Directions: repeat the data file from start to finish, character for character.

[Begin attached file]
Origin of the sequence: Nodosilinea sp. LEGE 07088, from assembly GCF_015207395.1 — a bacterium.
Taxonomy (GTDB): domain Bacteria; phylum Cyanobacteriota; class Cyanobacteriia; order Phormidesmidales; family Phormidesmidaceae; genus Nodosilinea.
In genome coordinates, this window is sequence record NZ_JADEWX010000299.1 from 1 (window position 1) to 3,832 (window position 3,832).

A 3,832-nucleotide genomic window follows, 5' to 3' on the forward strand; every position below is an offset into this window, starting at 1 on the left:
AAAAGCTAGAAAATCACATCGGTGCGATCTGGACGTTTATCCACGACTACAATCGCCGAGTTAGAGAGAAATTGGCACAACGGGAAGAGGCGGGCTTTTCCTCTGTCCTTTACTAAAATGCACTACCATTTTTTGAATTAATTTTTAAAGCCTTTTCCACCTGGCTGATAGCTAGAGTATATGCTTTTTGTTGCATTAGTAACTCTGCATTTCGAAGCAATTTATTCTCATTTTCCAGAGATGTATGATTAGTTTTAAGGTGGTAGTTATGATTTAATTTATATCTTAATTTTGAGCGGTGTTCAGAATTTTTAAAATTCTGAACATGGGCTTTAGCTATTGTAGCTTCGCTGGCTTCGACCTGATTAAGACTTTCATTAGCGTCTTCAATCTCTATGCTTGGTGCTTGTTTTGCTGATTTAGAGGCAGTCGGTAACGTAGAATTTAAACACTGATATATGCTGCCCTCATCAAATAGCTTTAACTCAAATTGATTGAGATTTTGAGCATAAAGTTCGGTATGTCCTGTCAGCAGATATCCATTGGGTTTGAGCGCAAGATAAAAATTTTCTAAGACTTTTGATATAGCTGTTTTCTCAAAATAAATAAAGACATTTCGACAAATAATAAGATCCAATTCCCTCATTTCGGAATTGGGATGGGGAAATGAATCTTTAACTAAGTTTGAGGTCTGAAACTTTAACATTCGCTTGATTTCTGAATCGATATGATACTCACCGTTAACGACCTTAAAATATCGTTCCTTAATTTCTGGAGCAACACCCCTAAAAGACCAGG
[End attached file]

Origin of the sequence: Nodosilinea sp. LEGE 07088, from assembly GCF_015207395.1 — a bacterium.
Taxonomy (GTDB): domain Bacteria; phylum Cyanobacteriota; class Cyanobacteriia; order Phormidesmidales; family Phormidesmidaceae; genus Nodosilinea.
In genome coordinates, this window is sequence record NZ_JADEWX010000299.1 from 1 (window position 1) to 3,832 (window position 3,832).

A 3,832-nucleotide genomic window follows, 5' to 3' on the forward strand; every position below is an offset into this window, starting at 1 on the left:
AAAAGCTAGAAAATCACATCGGTGCGATCTGGACGTTTATCCACGACTACAATCGCCGAGTTAGAGAGAAATTGGCACAACGGGAAGAGGCGGGCTTTTCCTCTGTCCTTTACTAAAATGCACTACCATTTTTTGAATTAATTTTTAAAGCCTTTTCCACCTGGCTGATAGCTAGAGTATATGCTTTTTGTTGCATTAGTAACTCTGCATTTCGAAGCAATTTATTCTCATTTTCCAGAGATGTATGATTAGTTTTAAGGTGGTAGTTATGATTTAATTTATATCTTAATTTTGAGCGGTGTTCAGAATTTTTAAAATTCTGAACATGGGCTTTAGCTATTGTAGCTTCGCTGGCTTCGACCTGATTAAGACTTTCATTAGCGTCTTCAATCTCTATGCTTGGTGCTTGTTTTGCTGATTTAGAGGCAGTCGGTAACGTAGAATTTAAACACTGATATATGCTGCCCTCATCAAATAGCTTTAACTCAAATTGATTGAGATTTTGAGCATAAAGTTCGGTATGTCCTGTCAGCAGATATCCATTGGGTTTGAGCGCAAGATAAAAATTTTCTAAGACTTTTGATATAGCTGTTTTCTCAAAATAAATAAAGACATTTCGACAAATAATAAGATCCAATTCCCTCATTTCGGAATTGGGATGGGGAAATGAATCTTTAACTAAGTTTGAGGTCTGAAACTTTAACATTCGCTTGATTTCTGAATCGATATGATACTCACCGTTAACGACCTTAAAATATCGTTCCTTAATTTCTGGAGCAACACCCCTAAAAGACCAGG